Neighborhood on edge with abandoned warehouse that once held dangerous chemicals
INDIANAPOLIS (WISH) — There is an abandoned warehouse that sits right in the middle of the Kennedy King area. There are high-end apartments and homes surrounding this property, and a developer has their eye on this land for new homes. For the past couple years, the neighborhood has been on edge as the homeless have built fires in and around these buildings that once housed dangerous chemicals.
“After the Richmond fire, we have concerns about it going up in flames and our neighborhood being evacuated,” said Jay Bedwell, who lives just two doors down from the warehouse.
Bedwell and many of his neighbors have tried to get the city to take action on the trash and debris in and around this old warehouse. With doors and windows missing, the buildings are wide open. The homeless have taken up residency and started building fires to keep warm.
“That is why we started contacting the city because of the vagrants, and we were worried about it going up in flames and the chemicals. We know it used to be a plating company,” said Bedwell.
2060 Yandes street has a colorful history of owners. From the mid 1930’s until the 1950’s, it was home to an oil and gas distribution company. For 40 years, there was a machine shop that built parts for the aerospace and aircraft industry, and most recently, a painting and sign company, which closed six years ago. In the 1990’s, the Marion County Health Department ordered the removal of eight underground storage tanks along with several tons of contaminated soil. Most recently, an environmental study was completed that found lead and other dangerous chemicals persist in the soil.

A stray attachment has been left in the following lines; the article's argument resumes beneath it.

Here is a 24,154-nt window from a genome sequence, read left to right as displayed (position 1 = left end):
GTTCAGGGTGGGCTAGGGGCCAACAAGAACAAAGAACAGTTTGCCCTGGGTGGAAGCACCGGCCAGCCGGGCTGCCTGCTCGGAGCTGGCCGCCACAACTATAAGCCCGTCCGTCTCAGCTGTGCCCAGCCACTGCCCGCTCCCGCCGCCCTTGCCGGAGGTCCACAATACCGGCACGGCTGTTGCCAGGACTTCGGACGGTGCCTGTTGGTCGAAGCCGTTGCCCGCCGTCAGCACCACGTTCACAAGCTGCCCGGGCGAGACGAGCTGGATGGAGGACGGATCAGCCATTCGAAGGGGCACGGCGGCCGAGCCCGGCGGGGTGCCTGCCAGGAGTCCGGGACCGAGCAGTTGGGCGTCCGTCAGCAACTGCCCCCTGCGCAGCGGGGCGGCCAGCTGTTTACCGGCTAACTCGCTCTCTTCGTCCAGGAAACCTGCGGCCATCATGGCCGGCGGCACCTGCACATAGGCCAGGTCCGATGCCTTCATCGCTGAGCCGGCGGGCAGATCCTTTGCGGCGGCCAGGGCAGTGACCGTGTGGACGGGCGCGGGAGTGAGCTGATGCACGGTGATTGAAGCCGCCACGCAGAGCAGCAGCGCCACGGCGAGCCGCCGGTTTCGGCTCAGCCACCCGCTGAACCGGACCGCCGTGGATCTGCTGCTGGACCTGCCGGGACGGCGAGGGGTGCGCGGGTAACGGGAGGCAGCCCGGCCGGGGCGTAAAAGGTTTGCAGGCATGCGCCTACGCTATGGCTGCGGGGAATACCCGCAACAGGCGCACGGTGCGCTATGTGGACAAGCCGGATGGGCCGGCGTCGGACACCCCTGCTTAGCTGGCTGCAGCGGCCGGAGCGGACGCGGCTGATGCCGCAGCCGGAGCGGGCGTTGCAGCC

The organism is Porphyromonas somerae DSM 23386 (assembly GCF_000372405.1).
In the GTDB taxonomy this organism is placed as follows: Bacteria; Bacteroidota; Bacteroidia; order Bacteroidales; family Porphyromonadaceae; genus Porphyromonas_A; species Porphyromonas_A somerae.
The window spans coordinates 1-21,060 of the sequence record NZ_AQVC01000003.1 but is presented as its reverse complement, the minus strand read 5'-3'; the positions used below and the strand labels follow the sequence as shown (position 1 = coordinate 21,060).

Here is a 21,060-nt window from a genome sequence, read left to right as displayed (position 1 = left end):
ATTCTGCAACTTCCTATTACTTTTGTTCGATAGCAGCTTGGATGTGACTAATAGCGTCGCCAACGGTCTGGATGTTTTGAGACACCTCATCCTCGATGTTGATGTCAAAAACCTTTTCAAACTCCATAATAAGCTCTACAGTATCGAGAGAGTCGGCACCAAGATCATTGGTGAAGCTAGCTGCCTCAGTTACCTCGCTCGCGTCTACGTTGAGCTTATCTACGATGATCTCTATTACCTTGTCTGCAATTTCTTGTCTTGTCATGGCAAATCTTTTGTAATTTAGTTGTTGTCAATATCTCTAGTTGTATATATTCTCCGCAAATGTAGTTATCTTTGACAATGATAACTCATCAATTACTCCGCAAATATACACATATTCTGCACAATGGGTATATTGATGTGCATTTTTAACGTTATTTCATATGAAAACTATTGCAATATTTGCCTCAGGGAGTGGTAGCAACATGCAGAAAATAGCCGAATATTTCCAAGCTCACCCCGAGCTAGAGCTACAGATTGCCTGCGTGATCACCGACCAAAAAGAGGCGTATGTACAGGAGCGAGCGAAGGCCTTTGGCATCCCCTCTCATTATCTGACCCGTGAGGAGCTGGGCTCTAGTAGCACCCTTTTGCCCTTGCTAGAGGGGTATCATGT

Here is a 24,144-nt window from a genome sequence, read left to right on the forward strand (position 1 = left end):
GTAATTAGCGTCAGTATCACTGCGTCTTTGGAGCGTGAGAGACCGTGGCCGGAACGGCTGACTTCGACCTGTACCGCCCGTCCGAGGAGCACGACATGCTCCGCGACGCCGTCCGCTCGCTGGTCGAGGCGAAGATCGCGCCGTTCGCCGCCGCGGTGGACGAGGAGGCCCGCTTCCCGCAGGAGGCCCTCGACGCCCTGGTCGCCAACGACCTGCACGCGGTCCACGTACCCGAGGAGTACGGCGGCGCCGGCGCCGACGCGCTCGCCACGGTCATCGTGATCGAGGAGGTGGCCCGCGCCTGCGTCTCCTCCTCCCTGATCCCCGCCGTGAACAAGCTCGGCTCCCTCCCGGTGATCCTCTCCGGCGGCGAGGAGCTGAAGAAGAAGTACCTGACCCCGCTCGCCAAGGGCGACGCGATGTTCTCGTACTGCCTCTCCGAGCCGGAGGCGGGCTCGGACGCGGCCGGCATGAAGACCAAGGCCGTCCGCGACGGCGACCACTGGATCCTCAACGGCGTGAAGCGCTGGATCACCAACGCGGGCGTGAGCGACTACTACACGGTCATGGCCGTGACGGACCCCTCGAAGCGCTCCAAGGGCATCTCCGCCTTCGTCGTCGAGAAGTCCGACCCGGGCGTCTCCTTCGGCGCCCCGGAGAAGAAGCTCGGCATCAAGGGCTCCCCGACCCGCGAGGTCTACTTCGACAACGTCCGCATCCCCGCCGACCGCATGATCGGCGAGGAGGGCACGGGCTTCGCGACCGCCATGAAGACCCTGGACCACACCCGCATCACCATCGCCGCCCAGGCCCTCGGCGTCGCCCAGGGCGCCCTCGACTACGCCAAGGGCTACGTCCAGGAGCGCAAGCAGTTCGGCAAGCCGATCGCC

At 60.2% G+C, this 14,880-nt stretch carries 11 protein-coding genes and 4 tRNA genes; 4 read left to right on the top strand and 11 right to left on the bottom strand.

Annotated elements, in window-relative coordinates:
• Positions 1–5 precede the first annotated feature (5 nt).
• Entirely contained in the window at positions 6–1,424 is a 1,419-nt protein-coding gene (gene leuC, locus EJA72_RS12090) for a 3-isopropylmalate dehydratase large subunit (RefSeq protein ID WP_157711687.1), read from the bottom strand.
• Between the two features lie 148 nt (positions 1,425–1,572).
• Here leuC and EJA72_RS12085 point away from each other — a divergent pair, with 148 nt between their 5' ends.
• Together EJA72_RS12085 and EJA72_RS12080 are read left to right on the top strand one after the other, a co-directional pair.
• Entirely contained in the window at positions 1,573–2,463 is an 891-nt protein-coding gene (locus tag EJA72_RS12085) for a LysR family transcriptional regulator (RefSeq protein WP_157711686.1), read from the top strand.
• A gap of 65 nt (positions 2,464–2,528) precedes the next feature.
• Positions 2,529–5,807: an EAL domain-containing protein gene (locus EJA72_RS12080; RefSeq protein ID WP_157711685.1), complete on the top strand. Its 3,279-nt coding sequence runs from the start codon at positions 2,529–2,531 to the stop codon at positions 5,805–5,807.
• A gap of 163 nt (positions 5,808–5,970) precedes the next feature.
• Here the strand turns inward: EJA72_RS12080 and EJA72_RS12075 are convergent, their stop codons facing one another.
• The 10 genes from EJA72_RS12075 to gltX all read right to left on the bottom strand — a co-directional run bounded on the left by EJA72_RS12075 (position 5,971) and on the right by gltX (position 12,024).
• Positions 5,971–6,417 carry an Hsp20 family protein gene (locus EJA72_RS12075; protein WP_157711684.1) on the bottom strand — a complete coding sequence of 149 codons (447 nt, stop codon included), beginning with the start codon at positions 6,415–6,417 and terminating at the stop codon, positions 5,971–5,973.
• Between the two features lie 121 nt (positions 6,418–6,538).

“I would like for the city to take responsibility and secure the building. The building is not secure. Anyone can get into the building, and the whole neighborhood would like for them to be responsible for cleaning up the entire area,” said Bedwell.
The Indianapolis Department of Business and Neighborhood Services sent I-Team 8 a statement.
The department has since issued vacant board orders for multiple openings, as well as several repair orders for both the main structure and an outbuilding.
The inspector was told by the current owner that they are in the process of selling the building to a development company who plan to demolish the site. I-Team 8 found documents submitted by a developer to build single family homes and townhomes on this land.
Last week, the lawn was mowed and piles of debris that had littered site were pushed into the buildings. Not out of sight, but not out of mind.
“I would like the city to be more attentive and accountable for facilities like this I’m sure this is not the only facility around Marion county where there is a problem like this,” said Bedwell.
If this property is sold, it will be the responsibility of the new owner to either clean it up or face fines, and if the fines are not paid, the city could auction the property.